The profiles of the subway vehicle’s wheels were tracked and analyzed. It was found that wheel wear was located largely in region A, as shown in Figure 1. The wear in this region is called tread wear. The test vehicle in this study has 6 carriages, and 1 carriage was selected for dynamic modeling to allow for more time-efficient simulations and calculations. An analysis of the measurements found that the differences in maximum tread wear depth between the 6 carriages were about 10%, and the worst wheel wear occurred in the No. 2 carriage. So, No. 2 carriage was selected for dynamics modeling. The measured profile of this carriage’s 8 wheels was used for its dynamics model in order to allow the results to reflect its actual status.
Figure 2 illustrates the maximum tread wear depths in the 8 wheels measured when the distance traveled reached 5 × 104, 8 × 104, and 14 × 104 km. The left wheels were numbered 1, 3, 5, and 7, and the right ones were numbered 2, 4, 6, and 8.
In order to reduce cuspidal points on tread profile and prevent accumulation of errors during curve fitting, a data processor based on cubic spline interpolation algorithm was compiled in MATLAB software to smooth the wheel tread data . The computational formula iswhere is the cubic spline smooth curve, is the random error, is the experimental data, and [a, b] is the range of abscissa of the wheel profile.
Then, the 8 wheels’ profiles for 5 × 104, 8 × 104, and 14 × 104 km traveled shown in Figure 3 were used for subsequent modeling.
2.2. Analysis of the WDD Data
For a subway vehicle, the degree of wear varies between wheels due to the complex, variable conditions during actual operation. Figure 4 shows the four types of WDD for two-axle bogies, with “” at the top indicating the direction of vehicle movement. They are as follows: (I) front WDD (the left and right wheels on the front axle have different diameters), (II) rear WDD (the left and right wheels on the rear axle have different diameters), (III) equivalent in-phase WDD (the smaller-diameter wheels on the front and rear axles are on the same side), and (IV) equivalent antiphase WDD (the smaller-diameter wheels on the front and rear axles are on opposite sides) . According to the literature [26–27], of the four types of WDD, equivalent in-phase WDD has the greatest influence on the curve negotiation performance of vehicles.
The diameters of wheels of a subway vehicle were tracked. This wheel diameter measuring instrument is used for measuring the diameter of a wheel’s rolling circle. It works by three-point indirect measurement and shows readings on a mechanical indicator, which allows users to get diameter reading directly. It is characterized by small measurement error, high indication stability, low weight, and ease of use.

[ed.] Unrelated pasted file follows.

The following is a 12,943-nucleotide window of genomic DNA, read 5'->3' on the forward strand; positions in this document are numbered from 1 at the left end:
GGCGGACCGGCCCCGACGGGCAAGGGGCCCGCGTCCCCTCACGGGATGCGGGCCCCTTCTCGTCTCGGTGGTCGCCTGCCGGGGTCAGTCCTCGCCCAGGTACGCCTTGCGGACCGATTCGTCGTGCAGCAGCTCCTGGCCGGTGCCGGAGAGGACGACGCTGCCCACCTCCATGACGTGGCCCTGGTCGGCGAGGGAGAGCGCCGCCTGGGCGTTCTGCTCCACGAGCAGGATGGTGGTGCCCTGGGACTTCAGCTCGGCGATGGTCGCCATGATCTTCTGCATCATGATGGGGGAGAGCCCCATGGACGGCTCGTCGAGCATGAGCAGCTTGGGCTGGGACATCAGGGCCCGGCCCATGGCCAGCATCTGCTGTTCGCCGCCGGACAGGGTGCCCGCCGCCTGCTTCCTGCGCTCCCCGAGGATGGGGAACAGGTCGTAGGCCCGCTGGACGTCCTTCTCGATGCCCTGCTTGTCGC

An analysis of the measured diameter data reveals that there was equivalent in-phase WDD between the front and rear bogies of each carriage after a long-term operation on the same line. In other words, the smaller-diameter wheels of the front and rear bogies were on the same side, as illustrated in Figure 5. For this reason, equivalent in-phase WDD was applied to modeling to study its effect on vehicle dynamic performance.
WDD refers to the difference between the nominal rolling radii of the left and right wheels. A wheelset’s diameter difference is defined bywhere is the diameter of the wheel on the inner track (inner wheel); is the diameter of the wheel on the outer track (outer wheel); and indicates that the inner wheel diameter is greater than that of the outer wheel diameter.
According to a relevant regulation of China, a wheelset needs to be repaired when its coaxial diameter difference reaches 1 mm. Given the possibility of machining error, the technical specification for wheelset assembly allows WDD of less than 0.3 mm . Table 1 provides the values of equivalent in-phase WDD set in this study.
3. Dynamics Models for the Vehicle-Track System
3.1. Vehicle Dynamics Model
A vehicle dynamics model was constructed based on the parameters of the Type B vehicle tracked. It consists primarily of 1 vehicle body, 2 frames, 4 wheelsets, 8 axle boxes, and primary and secondary suspension systems. The vehicle body, frames, and wheelsets are all treated as rigid bodies, and each has six degrees of freedom (DOFs), including surging, swaying, heaving, rolling, pitching, and yawing. The whole vehicle has 50 DOFs in total. The dynamic equation of motion for the vehicle is as follows :where M, C, and K are the mass matrix, damping matrix, and stiffness matrix, respectively, for the vehicle system; X is the generalized displacement; and is the generalized load.
The track was simulated with standard UIC60 rail and German high-speed spectrum was applied for track excitation. The subway line was simulated with two line types: straight line and curved line, with each being 1000 m long in total. The curved line is C-shaped and composed of five parts, which are a straight segment, a transition curve, a circular curve, a transition curve, and a straight segment in sequence. The circular curve has a radius of 300 m. The composition is shown in Table 3. Moreover, the curved line was set as a right-turning line. Along the direction of vehicle movement, the left wheels were designated as the outer wheels and the right wheels as the inner wheels. If its direction was changed to left-turning because the wheel diameter difference changes symmetrically from −1 mm to 1 mm, the dynamic performance change rule is the same, and only the inner wheel and outer wheel are exchanged.